The above interpolation has been implemented in MATLAB script that presents a simple user interface allowing the user to enter the desired parameter values (within the ranges spanned by the simulations), after which the script will carry out the interpolation for the given point and return the k_on value above which a 5% difference arises between the genome and no-genome models: any promoter on-rate constant larger than this predicted value can exclude the computationally expensive genome from the simulations without creating more than a five-percent error, while any constant smaller than this should include the genome. The user interface is shown in Figure 5, and the MATLAB files required to implement it are provided along with this paper (see Additional File 2).
Figure 5

MATLAB graphical user interface. MATLAB graphical user interface. The on-rate at which excluding the genome yields less than a 5% difference between the genome and no-genome models is a complex function of the parameters: population doubling time, gene length, mRNA degradation half-life, and plasmid copy number. This space is sampled only at discrete points, but the MATLAB user interface (provided in the additional files accompanying this paper) allows the user to enter any value within the ranges sampled by our simulations (the allowable range is specified above each parameter's input window). A threshold on-rate (above which the genome and no-genome models differ by less than 5%) is calculated by a minimum-distance interpolation between the nearest available points (see text for more detail).

Results and discussion

Percent difference of reporter transcript averages between models

As shown in Figure 3, using the stated parameters as a representative example, the percent difference of reporter transcripts between models changes as a function of binding constant between RNA polymerase and the target promoter (k_on). An excessively small binding constant (≈ 10-10n-1s-1 to 10-7 n-1s-1) prevents the RNA polymerase from binding to the promoter, thereby producing an insignificant number of transcripts, usually less than one per cell division, as shown in Figure 6. The constant can be so small that noise dominates the system, leading to essentially random results, including some in which more reporter transcripts are produced in simulations that use the genome, relative to the simulations that only use the plasmid-borne reporter genes. Eventually the binding constant becomes large enough to produce a considerable quantity of transcripts; at this point the genome's presence competes with the reporter gene for access to RNA polymerase and reduces the transcription of the reporter gene, producing a significant percent difference between models. As the binding constant to the reporter promoter further increases, the RNA polymerase binding saturates and the promoter generates nearly the same number of transcripts with or without the presence of the competing genome; the difference between models trends towards zero as the binding constant approaches infinity.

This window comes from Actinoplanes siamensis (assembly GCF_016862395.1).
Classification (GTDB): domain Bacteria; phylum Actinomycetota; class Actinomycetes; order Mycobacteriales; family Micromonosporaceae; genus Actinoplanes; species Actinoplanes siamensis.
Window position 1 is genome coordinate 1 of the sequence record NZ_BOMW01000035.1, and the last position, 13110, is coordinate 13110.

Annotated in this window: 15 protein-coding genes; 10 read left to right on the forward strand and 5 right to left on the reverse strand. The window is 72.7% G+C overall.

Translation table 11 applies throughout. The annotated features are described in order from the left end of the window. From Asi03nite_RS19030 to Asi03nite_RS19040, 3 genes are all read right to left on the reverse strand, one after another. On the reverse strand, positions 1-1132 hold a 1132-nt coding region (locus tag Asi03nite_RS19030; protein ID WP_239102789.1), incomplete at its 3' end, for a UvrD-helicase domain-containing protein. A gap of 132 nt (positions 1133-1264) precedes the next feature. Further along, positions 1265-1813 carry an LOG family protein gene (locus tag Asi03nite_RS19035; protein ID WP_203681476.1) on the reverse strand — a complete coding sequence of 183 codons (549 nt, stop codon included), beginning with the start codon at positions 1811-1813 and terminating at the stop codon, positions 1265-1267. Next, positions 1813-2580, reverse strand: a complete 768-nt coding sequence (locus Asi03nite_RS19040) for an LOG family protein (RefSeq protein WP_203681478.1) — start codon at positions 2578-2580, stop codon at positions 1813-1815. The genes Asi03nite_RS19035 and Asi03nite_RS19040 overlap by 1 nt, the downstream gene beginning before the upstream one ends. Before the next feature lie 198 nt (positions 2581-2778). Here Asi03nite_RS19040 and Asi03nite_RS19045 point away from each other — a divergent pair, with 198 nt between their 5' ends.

Figure 6

The effect of the genome on the reporter transcript output. The effect of the genome on the reporter transcript output. At small enough binding constants neither model is able to produce a significant number of transcripts: the average time between transcriptions is much larger than the doubling time, leading to an average of much less than one transcript per cell division. As the binding constant increases, the reporter promoter starts to compete with the genomic promoters for RNA polymerase, ultimately producing a difference in the number of transcripts between models. The above example has been arbitrarily chosen; it uses the same parameters as in Figure 2 (doubling time = 24 min; plasmid copy number = 10; gene length = 10 bp; and mRNA half-life = 6 min). The error bars are a single standard deviation in the transcript number distributions generated by the stochastic simulations.

Figure 3 shows there are two binding constant ranges for each set of parameters where there is less than a 5% difference in transcript production. We have not considered the lower range, here, because of the insignificant number of transcripts produced, usually an average of much less than one per cell division. In this regime, the two versions of the model are both matching simply because they are both yielding a result of "nearly zero." For the case we wish to consider, that of observing the output of a target gene through the expression of a reporter, such low levels of transcription would be invisible to current detection techniques, requiring single-molecule resolution against the noisy background of the cytoplasm, and thus for the moment we consider it justified to exclude this near-zero range in our simulations. The higher k_on rate constant limit corresponds to transcript numbers on the order of 102 to 104, a magnitude that is much more amenable to experimental access and thus potentially more significant for use in other studies.

Accuracy of the interpolated on-rates